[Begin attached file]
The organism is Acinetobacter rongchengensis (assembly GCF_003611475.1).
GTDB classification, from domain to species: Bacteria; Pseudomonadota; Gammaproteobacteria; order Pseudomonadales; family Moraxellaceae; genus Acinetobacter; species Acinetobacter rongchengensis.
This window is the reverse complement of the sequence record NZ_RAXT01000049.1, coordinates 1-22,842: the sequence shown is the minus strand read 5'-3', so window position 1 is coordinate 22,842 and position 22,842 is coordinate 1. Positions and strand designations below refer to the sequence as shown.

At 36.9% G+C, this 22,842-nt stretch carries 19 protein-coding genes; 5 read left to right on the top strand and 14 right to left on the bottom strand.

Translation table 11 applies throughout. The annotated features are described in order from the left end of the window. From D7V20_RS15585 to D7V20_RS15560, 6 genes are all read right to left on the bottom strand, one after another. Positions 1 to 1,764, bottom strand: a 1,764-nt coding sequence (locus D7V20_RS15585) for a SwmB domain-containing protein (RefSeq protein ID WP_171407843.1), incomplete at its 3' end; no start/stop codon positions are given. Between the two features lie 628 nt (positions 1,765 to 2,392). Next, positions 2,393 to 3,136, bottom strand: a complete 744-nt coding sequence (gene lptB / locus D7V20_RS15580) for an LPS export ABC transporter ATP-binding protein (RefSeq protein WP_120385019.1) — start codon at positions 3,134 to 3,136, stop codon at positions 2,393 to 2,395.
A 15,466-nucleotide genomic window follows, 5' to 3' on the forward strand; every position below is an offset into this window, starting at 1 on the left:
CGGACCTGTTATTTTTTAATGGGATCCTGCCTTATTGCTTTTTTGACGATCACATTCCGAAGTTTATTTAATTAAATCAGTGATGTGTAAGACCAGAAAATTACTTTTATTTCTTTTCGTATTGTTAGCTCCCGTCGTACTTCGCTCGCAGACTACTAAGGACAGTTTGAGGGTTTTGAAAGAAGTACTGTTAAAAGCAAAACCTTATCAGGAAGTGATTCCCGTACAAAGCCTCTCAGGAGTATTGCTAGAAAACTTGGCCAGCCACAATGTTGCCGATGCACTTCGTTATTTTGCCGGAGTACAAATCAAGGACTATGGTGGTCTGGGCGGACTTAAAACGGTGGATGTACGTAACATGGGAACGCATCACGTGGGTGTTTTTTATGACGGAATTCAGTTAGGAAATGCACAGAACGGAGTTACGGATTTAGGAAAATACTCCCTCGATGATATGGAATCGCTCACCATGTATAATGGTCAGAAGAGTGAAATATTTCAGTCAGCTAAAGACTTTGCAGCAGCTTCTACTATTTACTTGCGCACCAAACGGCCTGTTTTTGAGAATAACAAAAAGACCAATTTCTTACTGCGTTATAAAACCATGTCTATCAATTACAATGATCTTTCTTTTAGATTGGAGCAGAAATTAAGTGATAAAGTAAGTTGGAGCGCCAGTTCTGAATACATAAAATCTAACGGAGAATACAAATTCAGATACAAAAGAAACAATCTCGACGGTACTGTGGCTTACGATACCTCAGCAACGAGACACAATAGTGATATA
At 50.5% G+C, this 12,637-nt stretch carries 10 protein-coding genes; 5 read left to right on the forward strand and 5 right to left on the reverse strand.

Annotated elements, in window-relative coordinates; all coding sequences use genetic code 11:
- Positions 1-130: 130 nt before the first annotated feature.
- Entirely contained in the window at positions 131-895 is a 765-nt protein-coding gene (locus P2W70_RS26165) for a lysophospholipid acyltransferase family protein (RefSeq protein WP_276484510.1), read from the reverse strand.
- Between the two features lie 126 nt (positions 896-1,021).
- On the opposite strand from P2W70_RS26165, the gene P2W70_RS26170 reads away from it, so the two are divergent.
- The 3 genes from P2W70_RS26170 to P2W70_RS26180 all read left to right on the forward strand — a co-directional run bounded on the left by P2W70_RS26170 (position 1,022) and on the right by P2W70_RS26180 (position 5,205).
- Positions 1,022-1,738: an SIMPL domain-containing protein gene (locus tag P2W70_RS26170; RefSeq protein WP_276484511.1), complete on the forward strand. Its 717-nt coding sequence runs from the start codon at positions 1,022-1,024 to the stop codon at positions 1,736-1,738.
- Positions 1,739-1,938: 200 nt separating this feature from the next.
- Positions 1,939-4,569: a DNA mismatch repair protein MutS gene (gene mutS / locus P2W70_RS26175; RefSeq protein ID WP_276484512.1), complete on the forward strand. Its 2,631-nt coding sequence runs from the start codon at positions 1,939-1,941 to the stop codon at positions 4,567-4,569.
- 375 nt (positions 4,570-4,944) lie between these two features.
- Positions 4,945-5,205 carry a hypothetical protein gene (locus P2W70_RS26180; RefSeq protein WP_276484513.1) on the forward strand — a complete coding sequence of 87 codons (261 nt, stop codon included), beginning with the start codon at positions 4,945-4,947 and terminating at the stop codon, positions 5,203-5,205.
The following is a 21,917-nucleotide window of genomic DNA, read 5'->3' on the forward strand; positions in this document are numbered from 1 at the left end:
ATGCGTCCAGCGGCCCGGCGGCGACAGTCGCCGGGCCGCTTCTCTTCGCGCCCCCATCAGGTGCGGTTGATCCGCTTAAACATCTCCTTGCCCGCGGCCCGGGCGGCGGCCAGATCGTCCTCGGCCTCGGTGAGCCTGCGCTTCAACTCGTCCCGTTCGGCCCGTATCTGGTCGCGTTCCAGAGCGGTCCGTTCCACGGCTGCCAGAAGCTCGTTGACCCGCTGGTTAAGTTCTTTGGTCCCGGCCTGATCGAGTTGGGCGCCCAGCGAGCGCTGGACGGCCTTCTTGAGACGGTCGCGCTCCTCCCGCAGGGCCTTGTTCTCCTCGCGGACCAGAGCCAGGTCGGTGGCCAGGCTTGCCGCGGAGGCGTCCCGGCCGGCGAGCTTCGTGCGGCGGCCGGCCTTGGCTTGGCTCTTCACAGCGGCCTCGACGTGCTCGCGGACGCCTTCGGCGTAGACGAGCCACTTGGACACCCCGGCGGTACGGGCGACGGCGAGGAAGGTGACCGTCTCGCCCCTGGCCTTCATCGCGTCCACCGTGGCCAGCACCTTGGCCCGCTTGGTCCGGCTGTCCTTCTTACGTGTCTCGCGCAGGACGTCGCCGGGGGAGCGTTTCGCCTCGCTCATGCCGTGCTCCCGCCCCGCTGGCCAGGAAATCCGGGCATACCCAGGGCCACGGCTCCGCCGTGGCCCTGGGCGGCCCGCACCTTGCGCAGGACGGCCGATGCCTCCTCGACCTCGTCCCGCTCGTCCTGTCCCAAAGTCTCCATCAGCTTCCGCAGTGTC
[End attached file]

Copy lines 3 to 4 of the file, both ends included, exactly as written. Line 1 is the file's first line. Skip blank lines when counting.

This window is the reverse complement of the sequence record NZ_RAXT01000049.1, coordinates 1-22,842: the sequence shown is the minus strand read 5'-3', so window position 1 is coordinate 22,842 and position 22,842 is coordinate 1. Positions and strand designations below refer to the sequence as shown.

At 36.9% G+C, this 22,842-nt stretch carries 19 protein-coding genes; 5 read left to right on the top strand and 14 right to left on the bottom strand.